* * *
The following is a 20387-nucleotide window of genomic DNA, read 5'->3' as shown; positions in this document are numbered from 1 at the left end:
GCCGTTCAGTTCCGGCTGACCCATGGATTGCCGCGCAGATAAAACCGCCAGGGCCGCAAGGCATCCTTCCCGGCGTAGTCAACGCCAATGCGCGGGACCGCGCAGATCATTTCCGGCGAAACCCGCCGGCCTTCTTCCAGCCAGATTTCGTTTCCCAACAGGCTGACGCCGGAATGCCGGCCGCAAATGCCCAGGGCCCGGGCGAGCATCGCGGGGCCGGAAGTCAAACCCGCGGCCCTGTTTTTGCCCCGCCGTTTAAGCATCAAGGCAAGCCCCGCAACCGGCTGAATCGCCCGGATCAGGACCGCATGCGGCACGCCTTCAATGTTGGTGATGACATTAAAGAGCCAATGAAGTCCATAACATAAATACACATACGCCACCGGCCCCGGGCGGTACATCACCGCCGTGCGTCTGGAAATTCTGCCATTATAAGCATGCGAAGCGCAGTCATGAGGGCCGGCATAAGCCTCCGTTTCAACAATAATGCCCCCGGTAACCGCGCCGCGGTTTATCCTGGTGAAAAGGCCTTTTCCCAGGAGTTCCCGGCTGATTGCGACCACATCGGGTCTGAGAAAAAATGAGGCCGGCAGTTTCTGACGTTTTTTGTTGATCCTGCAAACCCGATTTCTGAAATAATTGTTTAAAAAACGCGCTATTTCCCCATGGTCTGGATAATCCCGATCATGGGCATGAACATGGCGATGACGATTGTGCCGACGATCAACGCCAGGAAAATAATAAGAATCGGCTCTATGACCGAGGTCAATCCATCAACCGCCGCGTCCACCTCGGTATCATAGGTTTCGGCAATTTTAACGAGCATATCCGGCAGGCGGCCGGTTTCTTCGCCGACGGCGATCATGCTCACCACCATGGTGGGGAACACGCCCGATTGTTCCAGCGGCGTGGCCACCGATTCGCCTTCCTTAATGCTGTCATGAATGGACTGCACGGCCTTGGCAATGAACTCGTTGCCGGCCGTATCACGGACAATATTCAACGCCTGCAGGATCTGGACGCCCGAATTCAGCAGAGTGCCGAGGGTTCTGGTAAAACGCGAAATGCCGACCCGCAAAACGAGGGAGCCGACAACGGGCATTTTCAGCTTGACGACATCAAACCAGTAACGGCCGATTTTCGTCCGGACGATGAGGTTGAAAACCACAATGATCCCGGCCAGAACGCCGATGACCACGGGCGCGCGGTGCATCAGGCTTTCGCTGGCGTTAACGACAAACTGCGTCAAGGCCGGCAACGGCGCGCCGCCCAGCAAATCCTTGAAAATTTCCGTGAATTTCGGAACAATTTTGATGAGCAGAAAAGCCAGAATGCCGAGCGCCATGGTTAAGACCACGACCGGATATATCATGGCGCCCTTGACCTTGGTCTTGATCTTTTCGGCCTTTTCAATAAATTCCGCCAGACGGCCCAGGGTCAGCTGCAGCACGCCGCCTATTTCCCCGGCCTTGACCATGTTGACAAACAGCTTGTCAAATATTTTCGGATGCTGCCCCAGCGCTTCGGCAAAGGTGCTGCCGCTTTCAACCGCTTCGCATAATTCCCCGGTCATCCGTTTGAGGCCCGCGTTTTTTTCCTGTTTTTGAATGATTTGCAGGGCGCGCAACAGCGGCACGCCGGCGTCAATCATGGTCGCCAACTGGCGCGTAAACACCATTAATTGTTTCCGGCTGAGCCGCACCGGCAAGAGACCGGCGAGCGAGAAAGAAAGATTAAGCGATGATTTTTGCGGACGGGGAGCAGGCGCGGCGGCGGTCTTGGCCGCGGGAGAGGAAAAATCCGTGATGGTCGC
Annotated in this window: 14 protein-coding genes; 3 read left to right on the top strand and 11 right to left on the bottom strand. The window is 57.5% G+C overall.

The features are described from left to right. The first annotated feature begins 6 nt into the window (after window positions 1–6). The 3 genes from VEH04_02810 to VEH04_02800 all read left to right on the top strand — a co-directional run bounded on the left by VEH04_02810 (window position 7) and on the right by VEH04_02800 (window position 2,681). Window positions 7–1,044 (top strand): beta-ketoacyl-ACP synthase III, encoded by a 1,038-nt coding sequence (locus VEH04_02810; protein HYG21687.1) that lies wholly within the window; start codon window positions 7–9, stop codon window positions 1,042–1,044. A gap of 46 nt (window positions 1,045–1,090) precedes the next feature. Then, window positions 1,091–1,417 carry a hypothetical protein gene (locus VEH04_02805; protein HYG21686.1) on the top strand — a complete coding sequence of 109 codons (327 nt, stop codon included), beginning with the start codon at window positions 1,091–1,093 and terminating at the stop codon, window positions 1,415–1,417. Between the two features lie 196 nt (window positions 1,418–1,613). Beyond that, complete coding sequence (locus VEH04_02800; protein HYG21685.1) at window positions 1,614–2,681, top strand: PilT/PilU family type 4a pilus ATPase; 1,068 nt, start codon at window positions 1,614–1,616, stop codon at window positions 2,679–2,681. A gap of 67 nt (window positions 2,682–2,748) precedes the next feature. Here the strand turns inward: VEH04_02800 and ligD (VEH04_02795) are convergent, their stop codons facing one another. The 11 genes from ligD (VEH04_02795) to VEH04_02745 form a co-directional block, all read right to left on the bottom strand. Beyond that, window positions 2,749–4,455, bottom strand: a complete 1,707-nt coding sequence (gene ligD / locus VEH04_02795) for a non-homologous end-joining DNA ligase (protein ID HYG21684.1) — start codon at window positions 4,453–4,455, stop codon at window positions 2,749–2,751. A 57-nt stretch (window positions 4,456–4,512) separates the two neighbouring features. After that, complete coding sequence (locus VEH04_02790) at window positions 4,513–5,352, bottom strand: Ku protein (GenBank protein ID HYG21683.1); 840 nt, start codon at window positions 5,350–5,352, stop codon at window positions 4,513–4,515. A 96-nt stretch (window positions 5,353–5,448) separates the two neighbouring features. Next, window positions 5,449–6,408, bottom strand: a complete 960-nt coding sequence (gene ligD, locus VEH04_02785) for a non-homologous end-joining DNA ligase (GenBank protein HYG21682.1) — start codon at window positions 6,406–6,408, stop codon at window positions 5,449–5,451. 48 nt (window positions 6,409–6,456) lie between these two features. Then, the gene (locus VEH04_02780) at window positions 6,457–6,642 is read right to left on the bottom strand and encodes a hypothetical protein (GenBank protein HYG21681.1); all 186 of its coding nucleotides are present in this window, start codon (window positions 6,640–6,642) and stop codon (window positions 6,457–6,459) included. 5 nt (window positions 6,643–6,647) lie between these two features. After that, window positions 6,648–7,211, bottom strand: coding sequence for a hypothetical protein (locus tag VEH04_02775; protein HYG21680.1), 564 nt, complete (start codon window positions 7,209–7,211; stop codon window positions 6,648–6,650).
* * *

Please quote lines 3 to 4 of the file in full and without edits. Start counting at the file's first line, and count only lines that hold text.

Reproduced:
Annotated in this window: 14 protein-coding genes; 3 read left to right on the top strand and 11 right to left on the bottom strand. The window is 57.5% G+C overall.

The features are described from left to right. The first annotated feature begins 6 nt into the window (after window positions 1–6). The 3 genes from VEH04_02810 to VEH04_02800 all read left to right on the top strand — a co-directional run bounded on the left by VEH04_02810 (window position 7) and on the right by VEH04_02800 (window position 2,681). Window positions 7–1,044 (top strand): beta-ketoacyl-ACP synthase III, encoded by a 1,038-nt coding sequence (locus VEH04_02810; protein HYG21687.1) that lies wholly within the window; start codon window positions 7–9, stop codon window positions 1,042–1,044. A gap of 46 nt (window positions 1,045–1,090) precedes the next feature. Then, window positions 1,091–1,417 carry a hypothetical protein gene (locus VEH04_02805; protein HYG21686.1) on the top strand — a complete coding sequence of 109 codons (327 nt, stop codon included), beginning with the start codon at window positions 1,091–1,093 and terminating at the stop codon, window positions 1,415–1,417. Between the two features lie 196 nt (window positions 1,418–1,613). Beyond that, complete coding sequence (locus VEH04_02800; protein HYG21685.1) at window positions 1,614–2,681, top strand: PilT/PilU family type 4a pilus ATPase; 1,068 nt, start codon at window positions 1,614–1,616, stop codon at window positions 2,679–2,681. A gap of 67 nt (window positions 2,682–2,748) precedes the next feature. Here the strand turns inward: VEH04_02800 and ligD (VEH04_02795) are convergent, their stop codons facing one another. The 11 genes from ligD (VEH04_02795) to VEH04_02745 form a co-directional block, all read right to left on the bottom strand. Beyond that, window positions 2,749–4,455, bottom strand: a complete 1,707-nt coding sequence (gene ligD / locus VEH04_02795) for a non-homologous end-joining DNA ligase (protein ID HYG21684.1) — start codon at window positions 4,453–4,455, stop codon at window positions 2,749–2,751. A 57-nt stretch (window positions 4,456–4,512) separates the two neighbouring features. After that, complete coding sequence (locus VEH04_02790) at window positions 4,513–5,352, bottom strand: Ku protein (GenBank protein ID HYG21683.1); 840 nt, start codon at window positions 5,350–5,352, stop codon at window positions 4,513–4,515. A 96-nt stretch (window positions 5,353–5,448) separates the two neighbouring features. Next, window positions 5,449–6,408, bottom strand: a complete 960-nt coding sequence (gene ligD, locus VEH04_02785) for a non-homologous end-joining DNA ligase (GenBank protein HYG21682.1) — start codon at window positions 6,406–6,408, stop codon at window positions 5,449–5,451. 48 nt (window positions 6,409–6,456) lie between these two features. Then, the gene (locus VEH04_02780) at window positions 6,457–6,642 is read right to left on the bottom strand and encodes a hypothetical protein (GenBank protein HYG21681.1); all 186 of its coding nucleotides are present in this window, start codon (window positions 6,640–6,642) and stop codon (window positions 6,457–6,459) included. 5 nt (window positions 6,643–6,647) lie between these two features. After that, window positions 6,648–7,211, bottom strand: coding sequence for a hypothetical protein (locus tag VEH04_02775; protein HYG21680.1), 564 nt, complete (start codon window positions 7,209–7,211; stop codon window positions 6,648–6,650).